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Nah you misunderstood me. I’m working 50 hours a week now to get residency and only taking a couple of classes. I’ll be working 10-20 hours a week when I go back to schoool full time a year from now. I tried working 35 hours and school full time but got burned out last year so no more of that. My grades are so-so. I got a 3.7gpa in all my GE’s and really on a conservative basis planning to remain around there which would mean 1 B for every 2 A’s. To get residency realistically I got to earn 300 dollars in taxable income a week for a year, and in the meantime am allowed to go to school part time given the fact that I can pay for school with the money I have earned within the period I began to establish residency, so no outside cash because my bank accounts will be audited at the end of the year.
Now, all that said, if capital (savings) grows faster than the growth of the economy, those with savings will see their wealth grow at a faster rate than those who rely on the growth of their income. While this is not an extension of Piketty's argument (you can't take an idea that applies to a population and a whole economy and boil it down to the individual like this), it's not an unreasonable conclusion to take and apply to your own life. (Piketty does talk about this on an individual level, but says it's more impactful for billionaires vs. millionaires – though we have limited data into individuals)
Your articles are so in-depth and helpful, I’ve never seen anything quite like it. I am a 22-yr old finishing my last semester of college, studying Computer Science and Psychology. I’m in a really good place with my finances (2k savings, no student debt, only expenses essentially rent, groceries, and utilities) and I want to get ahead financially so I can pay my parents back and save up a lot.
Multiple Streams of Income is chock full of advice. The investing advice is also great and certaintly better than what you will find say in JBQ's ridiculous book which cost many people millions in lost dollars. I saw a review here by Mr. Donoghue. My guess is that some people will try to bury that untill mindless 1 star reviews. If you can scroll back and read it, I highly recommend that you do. It shows a system of investing that yielded huge returns even during the Clinton "bear market."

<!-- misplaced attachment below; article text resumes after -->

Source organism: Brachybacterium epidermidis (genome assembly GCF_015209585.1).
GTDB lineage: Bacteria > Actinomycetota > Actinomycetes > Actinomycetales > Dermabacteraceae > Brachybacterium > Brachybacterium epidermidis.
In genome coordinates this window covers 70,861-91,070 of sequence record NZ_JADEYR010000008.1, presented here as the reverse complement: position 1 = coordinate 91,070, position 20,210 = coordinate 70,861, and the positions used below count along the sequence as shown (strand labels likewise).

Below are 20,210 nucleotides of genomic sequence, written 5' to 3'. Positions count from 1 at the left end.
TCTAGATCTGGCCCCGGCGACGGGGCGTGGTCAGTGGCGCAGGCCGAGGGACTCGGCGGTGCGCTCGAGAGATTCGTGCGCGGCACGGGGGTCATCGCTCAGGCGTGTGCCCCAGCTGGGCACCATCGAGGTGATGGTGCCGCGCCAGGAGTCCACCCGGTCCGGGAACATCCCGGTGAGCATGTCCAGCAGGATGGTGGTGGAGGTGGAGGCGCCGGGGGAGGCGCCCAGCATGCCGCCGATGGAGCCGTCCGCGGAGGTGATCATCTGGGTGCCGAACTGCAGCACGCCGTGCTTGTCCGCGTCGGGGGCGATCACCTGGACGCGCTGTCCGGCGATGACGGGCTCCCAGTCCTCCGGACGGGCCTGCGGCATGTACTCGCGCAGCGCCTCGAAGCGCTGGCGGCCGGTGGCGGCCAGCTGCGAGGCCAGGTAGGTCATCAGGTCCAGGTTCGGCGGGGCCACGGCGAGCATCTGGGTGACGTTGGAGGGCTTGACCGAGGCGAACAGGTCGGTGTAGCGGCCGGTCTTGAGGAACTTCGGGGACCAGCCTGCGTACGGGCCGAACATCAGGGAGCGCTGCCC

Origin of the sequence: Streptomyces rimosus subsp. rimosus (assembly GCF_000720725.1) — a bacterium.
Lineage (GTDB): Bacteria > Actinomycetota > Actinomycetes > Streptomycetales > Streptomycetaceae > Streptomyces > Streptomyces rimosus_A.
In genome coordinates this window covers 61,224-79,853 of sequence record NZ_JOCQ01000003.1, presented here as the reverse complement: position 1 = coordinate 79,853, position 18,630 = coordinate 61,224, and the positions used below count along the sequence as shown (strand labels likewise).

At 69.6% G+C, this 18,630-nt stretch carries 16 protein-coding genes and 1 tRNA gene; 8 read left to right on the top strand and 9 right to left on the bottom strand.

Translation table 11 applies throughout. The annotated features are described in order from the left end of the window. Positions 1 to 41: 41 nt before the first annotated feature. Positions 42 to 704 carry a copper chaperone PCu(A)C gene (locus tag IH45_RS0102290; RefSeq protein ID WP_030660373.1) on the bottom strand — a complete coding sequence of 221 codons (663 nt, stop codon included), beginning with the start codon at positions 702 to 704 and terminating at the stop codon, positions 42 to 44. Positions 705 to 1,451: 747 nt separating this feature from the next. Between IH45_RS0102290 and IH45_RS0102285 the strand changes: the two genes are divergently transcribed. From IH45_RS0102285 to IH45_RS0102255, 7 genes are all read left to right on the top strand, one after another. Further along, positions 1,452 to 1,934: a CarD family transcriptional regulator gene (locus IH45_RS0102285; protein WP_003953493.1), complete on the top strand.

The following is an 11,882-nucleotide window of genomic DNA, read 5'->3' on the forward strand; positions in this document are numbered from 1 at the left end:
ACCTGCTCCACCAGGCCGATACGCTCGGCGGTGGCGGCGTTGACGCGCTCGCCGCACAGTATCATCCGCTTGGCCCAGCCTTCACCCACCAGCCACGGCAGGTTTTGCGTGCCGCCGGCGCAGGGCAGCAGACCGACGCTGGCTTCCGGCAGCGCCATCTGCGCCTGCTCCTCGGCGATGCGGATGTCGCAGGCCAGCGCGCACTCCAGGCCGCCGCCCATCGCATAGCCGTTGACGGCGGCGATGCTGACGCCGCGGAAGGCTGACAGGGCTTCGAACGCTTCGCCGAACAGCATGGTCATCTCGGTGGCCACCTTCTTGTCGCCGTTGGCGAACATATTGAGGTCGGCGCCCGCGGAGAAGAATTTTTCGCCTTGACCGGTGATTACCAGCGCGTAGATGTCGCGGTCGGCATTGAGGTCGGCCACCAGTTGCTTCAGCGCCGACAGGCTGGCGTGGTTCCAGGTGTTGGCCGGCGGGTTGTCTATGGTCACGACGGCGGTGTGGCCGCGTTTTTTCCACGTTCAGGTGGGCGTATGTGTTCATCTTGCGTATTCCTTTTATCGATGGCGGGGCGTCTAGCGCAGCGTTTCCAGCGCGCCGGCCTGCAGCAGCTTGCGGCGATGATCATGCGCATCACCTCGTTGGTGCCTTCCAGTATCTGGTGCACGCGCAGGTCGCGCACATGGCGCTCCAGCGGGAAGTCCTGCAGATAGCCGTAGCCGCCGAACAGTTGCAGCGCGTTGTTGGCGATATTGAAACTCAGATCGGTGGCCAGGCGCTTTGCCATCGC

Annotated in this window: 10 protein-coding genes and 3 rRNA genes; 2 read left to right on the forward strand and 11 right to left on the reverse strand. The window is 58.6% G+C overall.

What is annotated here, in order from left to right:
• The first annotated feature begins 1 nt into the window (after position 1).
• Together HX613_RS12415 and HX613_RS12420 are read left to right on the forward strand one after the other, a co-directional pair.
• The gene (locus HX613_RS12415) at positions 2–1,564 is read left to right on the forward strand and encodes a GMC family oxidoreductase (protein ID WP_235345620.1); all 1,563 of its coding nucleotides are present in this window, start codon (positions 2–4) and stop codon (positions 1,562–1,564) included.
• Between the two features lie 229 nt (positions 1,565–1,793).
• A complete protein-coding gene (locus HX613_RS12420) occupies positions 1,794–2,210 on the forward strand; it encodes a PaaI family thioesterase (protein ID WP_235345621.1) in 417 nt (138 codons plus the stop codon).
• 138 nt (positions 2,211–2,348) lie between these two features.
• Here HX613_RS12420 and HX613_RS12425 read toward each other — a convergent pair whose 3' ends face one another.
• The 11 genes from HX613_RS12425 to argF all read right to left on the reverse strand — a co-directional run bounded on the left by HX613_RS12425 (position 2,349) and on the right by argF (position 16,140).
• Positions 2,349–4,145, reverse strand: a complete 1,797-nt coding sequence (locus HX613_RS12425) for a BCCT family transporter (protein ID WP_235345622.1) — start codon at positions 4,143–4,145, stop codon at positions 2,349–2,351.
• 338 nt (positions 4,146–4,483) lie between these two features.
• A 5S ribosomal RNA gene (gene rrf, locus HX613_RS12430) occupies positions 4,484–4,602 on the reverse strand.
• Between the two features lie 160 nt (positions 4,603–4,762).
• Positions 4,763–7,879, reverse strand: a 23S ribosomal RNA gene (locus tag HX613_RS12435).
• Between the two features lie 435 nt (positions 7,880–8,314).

Haha, that is too funny. I wanted to make an app back in the day called “MyShares” (You can probably tell how I cam up with the name at the time). The idea was that I would loan out books and DVD’s and then would never get them back. Then I thought, how cool would it be if I could rent those items out and that would motivate people to bring them back. Obviously, books and DVD’s are cheap, so this isn’t the money maker. The idea that would probably make the most money would be things like tools, ATVs, etc.
I have two major dilemmas: (1) Should I wait to start investing (at least until the end of the year where I’ll hopefully have $5k+ in savings) in things like CDs? I ask because a little over $2k doesn’t seem significant enough yet to start putting my money to work (or maybe it is? that’s why I’m coming to you for your advice haha) and (2) I want to invest in things like P2P and stocks but I’m honestly a bit ignorant of how it trully works. I know the basics (high risk, returns can be volatile, returns are taxable). Do you have any advice on how I can best educate myself to start putting my savings to work?
I just graduated college in May and was fortunate enough to secure an entry level consulting position that pays 55k/yr (a little less than ~35k after 401K, other benefits, and the lovely taxes that government bestows upon us). I started from “scratch” with my finances and have ~$2.3k in an online savings account. Since starting work a couple of weeks ago, I’ve had an aggressive savings plan (saving around ~40-50% of my monthly income). However, I’m going to become even more aggressive and live off 1 paycheck a month (and save the other paycheck) like you have suggested in many of your blog posts.
Has this thought ever struck you mind as what if your boss fired you overnight, what your course of action would be? I guess the answer is NOTHING! You have no monthly pay checks coming in, how are you going to put roof above your family’s head? How are you going to manage the bills payment? What would you feed to your family? An answer to all this lies in darkness…complete darkness in that situation. But I have answer to this question, because I am my own boss managing multiple things and earning from all of them at a time, losing one would not be that big deal to me.